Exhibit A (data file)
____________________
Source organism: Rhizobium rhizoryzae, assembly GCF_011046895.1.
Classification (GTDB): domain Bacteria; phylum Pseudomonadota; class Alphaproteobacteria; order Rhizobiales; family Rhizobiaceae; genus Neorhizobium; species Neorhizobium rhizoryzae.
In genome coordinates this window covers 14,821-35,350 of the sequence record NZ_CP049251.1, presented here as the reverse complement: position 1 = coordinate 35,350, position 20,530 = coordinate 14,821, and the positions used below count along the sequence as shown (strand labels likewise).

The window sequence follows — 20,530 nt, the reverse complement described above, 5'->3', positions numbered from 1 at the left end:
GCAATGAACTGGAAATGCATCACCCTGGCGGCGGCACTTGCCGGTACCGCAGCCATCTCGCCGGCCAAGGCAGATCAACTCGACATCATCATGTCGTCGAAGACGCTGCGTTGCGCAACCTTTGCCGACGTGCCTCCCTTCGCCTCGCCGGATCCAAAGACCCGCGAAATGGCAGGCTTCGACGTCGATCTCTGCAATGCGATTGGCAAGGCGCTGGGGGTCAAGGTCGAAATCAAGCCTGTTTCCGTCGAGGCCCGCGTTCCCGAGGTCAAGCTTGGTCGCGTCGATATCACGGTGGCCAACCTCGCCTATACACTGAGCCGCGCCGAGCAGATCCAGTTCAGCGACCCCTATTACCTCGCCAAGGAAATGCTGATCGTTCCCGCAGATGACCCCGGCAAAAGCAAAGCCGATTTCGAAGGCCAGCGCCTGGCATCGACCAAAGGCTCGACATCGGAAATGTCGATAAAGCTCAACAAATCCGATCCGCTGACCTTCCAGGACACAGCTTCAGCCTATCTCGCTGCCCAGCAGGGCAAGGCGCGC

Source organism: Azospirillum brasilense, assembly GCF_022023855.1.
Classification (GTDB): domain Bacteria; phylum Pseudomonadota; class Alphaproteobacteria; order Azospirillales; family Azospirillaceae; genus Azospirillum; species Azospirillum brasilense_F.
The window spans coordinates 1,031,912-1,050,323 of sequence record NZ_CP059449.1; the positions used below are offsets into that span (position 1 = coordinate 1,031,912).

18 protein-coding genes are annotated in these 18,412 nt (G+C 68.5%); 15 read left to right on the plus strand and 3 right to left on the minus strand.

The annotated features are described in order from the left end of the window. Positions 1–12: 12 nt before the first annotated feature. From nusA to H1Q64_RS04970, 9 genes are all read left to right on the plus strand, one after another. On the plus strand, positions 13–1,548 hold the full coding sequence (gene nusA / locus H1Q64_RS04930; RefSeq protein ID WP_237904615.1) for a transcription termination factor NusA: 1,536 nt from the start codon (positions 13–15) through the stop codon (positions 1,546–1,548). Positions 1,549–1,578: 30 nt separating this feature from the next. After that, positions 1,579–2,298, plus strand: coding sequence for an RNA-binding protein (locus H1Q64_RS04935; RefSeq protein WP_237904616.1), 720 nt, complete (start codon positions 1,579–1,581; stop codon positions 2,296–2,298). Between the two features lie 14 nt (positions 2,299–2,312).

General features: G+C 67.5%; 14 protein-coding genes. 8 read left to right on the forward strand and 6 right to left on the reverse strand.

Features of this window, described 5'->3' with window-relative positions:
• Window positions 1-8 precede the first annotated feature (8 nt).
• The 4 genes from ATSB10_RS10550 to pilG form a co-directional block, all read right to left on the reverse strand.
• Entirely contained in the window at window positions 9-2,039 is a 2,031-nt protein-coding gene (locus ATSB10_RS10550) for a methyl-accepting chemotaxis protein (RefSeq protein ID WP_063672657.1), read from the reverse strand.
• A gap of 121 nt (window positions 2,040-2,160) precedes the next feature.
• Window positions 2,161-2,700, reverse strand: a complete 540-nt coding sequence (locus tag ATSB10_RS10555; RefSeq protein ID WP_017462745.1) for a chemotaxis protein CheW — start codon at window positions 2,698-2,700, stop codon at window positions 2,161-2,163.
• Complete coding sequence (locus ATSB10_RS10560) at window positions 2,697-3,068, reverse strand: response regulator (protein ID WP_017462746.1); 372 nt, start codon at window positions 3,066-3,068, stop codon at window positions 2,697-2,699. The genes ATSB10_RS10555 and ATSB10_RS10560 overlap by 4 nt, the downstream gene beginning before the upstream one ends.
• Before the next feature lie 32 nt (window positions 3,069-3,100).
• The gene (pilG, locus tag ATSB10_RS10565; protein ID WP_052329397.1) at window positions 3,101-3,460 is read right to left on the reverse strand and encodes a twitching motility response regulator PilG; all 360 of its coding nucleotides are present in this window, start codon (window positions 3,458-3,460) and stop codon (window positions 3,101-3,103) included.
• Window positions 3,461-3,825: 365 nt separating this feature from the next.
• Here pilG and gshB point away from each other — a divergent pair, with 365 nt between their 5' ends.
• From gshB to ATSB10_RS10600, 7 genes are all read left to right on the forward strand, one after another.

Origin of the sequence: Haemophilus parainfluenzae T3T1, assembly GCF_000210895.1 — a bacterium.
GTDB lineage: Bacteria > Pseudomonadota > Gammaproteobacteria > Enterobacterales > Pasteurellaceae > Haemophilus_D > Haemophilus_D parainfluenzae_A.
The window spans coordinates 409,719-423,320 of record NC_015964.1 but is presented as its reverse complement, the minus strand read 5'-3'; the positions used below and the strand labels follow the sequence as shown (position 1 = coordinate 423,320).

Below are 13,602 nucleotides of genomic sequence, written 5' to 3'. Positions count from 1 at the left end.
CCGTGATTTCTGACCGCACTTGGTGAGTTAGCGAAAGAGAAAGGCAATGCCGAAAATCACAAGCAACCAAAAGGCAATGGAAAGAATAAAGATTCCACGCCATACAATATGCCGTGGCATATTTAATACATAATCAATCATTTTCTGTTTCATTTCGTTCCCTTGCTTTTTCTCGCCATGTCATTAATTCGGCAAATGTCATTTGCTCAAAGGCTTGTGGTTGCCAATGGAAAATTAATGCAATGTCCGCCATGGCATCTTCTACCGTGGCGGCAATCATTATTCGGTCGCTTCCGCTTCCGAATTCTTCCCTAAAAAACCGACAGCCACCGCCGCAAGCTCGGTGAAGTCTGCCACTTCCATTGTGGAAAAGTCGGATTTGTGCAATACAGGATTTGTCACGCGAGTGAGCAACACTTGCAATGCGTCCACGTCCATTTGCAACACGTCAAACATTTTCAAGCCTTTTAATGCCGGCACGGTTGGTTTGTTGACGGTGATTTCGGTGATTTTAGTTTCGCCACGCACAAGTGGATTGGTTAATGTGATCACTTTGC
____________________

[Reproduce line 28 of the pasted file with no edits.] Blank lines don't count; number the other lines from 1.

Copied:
CCGTGATTTCTGACCGCACTTGGTGAGTTAGCGAAAGAGAAAGGCAATGCCGAAAATCACAAGCAACCAAAAGGCAATGGAAAGAATAAAGATTCCACGCCATACAATATGCCGTGGCATATTTAATACATAATCAATCATTTTCTGTTTCATTTCGTTCCCTTGCTTTTTCTCGCCATGTCATTAATTCGGCAAATGTCATTTGCTCAAAGGCTTGTGGTTGCCAATGGAAAATTAATGCAATGTCCGCCATGGCATCTTCTACCGTGGCGGCAATCATTATTCGGTCGCTTCCGCTTCCGAATTCTTCCCTAAAAAACCGACAGCCACCGCCGCAAGCTCGGTGAAGTCTGCCACTTCCATTGTGGAAAAGTCGGATTTGTGCAATACAGGATTTGTCACGCGAGTGAGCAACACTTGCAATGCGTCCACGTCCATTTGCAACACGTCAAACATTTTCAAGCCTTTTAATGCCGGCACGGTTGGTTTGTTGACGGTGATTTCGGTGATTTTAGTTTCGCCACGCACAAGTGGATTGGTTAATGTGATCACTTTGC